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Children and pensioner poverty levels rise

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The UK has seen a significant rise in the number of children and pensioners living in poverty over the past five years, the first sustained rises for two decades.

The report by the Joseph Rowntree Foundation found that 14 million people in the UK currently live in poverty – more than one in five of the population. This is 400,000 more children and 300,000 more pensioners than five years ago.

The Foundation blamed changes in welfare payments for the decline. It comes after Alan Milburn, head of the government’s Social Mobility Commission, announced his resignation saying that months of “indecision, dysfunctionality and lack of leadership” had thwarted progress to a fairer society.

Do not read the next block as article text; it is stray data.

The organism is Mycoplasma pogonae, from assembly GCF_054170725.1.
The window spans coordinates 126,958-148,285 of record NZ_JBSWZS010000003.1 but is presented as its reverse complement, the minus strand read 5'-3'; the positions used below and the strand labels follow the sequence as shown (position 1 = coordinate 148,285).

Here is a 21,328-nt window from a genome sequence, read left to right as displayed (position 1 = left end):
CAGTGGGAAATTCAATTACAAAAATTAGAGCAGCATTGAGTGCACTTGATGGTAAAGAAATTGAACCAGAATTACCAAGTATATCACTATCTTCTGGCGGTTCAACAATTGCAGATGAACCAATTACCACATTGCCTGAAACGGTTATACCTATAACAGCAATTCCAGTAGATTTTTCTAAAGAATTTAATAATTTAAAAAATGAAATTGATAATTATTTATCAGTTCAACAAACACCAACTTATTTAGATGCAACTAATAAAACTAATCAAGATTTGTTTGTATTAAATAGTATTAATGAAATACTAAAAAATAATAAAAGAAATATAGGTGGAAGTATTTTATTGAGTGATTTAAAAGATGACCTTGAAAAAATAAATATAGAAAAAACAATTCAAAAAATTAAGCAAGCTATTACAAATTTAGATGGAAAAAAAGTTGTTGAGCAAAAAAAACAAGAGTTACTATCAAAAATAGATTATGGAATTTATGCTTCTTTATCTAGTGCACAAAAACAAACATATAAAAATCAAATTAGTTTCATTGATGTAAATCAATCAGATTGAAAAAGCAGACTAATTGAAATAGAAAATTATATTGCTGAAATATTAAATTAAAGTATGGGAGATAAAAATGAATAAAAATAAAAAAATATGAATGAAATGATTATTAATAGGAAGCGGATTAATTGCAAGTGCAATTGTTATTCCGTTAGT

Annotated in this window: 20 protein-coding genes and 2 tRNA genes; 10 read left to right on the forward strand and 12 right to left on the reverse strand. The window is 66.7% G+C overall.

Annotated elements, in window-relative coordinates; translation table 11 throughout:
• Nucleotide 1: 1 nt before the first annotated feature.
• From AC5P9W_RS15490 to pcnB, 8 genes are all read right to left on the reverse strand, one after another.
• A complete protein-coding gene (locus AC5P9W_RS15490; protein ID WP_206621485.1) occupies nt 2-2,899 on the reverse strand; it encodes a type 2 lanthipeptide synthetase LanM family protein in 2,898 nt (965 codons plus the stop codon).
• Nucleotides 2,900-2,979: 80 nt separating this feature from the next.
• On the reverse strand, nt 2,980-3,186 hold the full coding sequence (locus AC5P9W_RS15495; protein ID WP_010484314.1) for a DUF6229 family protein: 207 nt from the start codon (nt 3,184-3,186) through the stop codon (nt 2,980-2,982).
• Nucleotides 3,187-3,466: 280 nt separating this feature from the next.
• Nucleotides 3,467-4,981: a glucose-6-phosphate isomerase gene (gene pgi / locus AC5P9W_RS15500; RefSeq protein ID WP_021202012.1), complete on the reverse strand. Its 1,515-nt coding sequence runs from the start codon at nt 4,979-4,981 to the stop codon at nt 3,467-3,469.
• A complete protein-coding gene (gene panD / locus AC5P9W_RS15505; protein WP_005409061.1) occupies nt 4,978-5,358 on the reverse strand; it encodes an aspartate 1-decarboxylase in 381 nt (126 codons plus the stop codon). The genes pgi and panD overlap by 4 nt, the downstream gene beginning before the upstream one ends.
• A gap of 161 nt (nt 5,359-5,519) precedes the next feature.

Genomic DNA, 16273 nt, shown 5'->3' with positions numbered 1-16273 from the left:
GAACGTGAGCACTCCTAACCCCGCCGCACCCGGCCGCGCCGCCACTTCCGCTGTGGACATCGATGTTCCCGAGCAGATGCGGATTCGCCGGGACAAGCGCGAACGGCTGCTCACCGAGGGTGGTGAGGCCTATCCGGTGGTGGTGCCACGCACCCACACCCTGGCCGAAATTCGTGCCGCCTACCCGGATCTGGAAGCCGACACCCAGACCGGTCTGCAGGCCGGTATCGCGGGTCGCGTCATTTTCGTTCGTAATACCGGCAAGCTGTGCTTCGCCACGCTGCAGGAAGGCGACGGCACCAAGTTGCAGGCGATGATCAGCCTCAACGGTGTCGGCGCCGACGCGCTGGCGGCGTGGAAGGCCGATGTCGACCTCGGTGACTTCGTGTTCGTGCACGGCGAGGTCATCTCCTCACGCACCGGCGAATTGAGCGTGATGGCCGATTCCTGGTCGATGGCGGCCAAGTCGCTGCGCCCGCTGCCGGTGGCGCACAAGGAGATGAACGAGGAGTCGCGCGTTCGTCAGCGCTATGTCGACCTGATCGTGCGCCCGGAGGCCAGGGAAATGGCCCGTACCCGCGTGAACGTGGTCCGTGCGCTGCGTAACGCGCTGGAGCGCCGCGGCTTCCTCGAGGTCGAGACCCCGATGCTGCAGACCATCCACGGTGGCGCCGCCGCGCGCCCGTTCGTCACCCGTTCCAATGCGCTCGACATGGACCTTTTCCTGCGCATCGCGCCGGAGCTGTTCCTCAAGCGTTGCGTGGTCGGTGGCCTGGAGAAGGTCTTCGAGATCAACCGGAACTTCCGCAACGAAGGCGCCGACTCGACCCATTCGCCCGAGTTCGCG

The problems for pensioners were highlighted by Prudential’s Class of 2017 research earlier this year, which showed one in seven people (14%) planned to retire this year with no private or company pension, relying entirely on the state pension for their retirement income.

The group said this was equivalent to £1,400 a year less than the Joseph Rowntree Foundation’s (JRF) annual minimum income standard for a single pensioner of £186.77 a week. This is a benchmark for the income required to support an acceptable standard of living in retirement. A pensioner retiring after 6 April 2017 and relying solely on the new flat-rate state pension, would have a weekly income of £159.55.

Vince Smith-Hughes, retirement income expert at Prudential, said: “We’re now in a period where responsibility for the provision of retirement income is shifting away from the government and employers and on to the individual, and as our research has shown, the state pension alone is not enough to provide for a comfortable life in retirement.”

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